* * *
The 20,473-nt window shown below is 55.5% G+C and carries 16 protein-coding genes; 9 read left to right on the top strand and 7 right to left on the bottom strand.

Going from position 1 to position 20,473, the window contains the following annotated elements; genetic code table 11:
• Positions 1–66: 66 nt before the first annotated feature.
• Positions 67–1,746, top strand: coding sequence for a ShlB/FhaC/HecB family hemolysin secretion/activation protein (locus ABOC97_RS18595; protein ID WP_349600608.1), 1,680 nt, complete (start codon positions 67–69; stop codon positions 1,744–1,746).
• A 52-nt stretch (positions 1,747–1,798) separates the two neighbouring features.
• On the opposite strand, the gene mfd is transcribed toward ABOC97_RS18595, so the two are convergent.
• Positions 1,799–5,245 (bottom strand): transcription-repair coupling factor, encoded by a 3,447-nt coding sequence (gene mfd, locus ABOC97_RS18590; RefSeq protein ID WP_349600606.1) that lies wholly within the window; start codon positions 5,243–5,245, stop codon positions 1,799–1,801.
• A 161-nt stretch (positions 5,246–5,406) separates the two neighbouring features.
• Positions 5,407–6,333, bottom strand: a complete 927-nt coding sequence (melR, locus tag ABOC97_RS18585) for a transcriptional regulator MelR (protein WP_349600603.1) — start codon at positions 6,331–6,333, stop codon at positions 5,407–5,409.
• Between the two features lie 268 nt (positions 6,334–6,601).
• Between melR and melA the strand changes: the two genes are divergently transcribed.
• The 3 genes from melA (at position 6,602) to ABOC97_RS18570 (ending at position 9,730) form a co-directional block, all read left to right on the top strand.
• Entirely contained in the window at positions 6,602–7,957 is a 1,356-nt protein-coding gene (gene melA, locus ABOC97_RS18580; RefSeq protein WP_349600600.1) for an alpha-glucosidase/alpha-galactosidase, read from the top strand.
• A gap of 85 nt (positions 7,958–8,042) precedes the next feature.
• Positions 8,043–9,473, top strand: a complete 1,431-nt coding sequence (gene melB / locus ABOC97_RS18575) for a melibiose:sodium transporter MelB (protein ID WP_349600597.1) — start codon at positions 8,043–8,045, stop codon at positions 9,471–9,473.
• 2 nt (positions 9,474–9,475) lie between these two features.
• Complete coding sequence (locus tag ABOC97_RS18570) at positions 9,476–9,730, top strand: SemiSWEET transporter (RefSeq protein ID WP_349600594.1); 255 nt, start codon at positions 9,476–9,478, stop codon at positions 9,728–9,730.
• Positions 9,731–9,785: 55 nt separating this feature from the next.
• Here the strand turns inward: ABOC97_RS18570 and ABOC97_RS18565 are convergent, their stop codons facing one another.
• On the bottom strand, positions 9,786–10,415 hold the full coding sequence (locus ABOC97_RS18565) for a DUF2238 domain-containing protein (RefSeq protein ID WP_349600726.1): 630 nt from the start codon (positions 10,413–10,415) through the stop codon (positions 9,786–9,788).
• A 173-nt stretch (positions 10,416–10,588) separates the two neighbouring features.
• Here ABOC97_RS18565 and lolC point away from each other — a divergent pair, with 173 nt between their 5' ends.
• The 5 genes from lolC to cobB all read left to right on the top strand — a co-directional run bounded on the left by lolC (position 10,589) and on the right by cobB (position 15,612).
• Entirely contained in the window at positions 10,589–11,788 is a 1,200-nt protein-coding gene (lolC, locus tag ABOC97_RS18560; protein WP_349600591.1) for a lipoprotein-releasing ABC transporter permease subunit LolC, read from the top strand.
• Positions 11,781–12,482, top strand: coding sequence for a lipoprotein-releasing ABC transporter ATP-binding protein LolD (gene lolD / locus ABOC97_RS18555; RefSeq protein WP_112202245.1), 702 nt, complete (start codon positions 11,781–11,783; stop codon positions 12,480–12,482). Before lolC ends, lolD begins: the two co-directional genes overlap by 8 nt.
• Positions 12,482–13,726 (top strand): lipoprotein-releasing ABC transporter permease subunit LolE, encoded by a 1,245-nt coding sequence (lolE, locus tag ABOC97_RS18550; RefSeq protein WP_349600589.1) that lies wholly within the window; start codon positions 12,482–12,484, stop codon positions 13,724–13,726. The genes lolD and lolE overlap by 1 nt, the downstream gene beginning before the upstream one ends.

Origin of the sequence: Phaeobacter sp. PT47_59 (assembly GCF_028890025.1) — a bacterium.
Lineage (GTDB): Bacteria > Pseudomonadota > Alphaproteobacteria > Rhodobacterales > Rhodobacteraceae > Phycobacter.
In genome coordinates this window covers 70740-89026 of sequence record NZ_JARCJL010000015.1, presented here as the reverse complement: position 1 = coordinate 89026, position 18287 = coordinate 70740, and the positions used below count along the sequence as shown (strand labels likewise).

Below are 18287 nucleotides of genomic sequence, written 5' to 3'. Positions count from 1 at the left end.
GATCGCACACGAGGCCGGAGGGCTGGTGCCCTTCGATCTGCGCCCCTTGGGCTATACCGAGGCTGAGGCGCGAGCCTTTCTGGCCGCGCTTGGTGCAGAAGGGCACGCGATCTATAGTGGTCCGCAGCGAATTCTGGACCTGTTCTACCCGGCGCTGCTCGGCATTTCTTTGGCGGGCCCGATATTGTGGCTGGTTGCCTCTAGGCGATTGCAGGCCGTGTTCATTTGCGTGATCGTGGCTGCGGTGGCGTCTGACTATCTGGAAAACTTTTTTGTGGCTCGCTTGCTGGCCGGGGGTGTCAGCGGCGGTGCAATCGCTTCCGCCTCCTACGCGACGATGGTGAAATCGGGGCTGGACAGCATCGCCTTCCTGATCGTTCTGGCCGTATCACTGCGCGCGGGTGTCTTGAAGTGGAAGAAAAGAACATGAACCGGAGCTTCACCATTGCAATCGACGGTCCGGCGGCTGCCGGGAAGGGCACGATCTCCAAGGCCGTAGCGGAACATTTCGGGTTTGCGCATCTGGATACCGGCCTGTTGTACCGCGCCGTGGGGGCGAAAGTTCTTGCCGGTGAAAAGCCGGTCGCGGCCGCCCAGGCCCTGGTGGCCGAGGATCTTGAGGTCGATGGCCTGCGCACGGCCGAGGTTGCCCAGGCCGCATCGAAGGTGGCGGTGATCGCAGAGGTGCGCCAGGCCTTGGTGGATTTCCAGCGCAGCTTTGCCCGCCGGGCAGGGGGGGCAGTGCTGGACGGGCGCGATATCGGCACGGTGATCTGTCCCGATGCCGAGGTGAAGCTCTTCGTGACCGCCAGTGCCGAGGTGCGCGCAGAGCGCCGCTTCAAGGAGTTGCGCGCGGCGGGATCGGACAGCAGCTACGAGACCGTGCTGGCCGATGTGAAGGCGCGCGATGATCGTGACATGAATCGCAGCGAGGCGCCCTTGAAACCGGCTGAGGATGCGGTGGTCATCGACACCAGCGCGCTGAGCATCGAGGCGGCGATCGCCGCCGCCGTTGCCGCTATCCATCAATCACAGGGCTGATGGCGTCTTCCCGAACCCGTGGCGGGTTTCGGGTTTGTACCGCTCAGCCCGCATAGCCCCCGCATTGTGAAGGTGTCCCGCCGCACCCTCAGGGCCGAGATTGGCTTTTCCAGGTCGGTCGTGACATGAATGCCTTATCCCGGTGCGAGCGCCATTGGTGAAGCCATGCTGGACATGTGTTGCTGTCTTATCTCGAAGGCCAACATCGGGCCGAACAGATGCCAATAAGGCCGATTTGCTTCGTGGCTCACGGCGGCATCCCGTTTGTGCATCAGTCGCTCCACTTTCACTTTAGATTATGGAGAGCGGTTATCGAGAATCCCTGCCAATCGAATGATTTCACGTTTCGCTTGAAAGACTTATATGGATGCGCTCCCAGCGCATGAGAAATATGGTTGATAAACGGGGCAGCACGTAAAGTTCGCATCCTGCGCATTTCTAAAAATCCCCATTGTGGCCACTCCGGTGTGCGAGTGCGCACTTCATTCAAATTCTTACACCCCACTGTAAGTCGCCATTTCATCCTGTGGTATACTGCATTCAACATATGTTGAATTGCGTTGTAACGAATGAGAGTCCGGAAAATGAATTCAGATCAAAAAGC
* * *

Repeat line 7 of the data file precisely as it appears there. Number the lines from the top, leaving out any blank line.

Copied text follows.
• Positions 1,799–5,245 (bottom strand): transcription-repair coupling factor, encoded by a 3,447-nt coding sequence (gene mfd, locus ABOC97_RS18590; RefSeq protein ID WP_349600606.1) that lies wholly within the window; start codon positions 5,243–5,245, stop codon positions 1,799–1,801.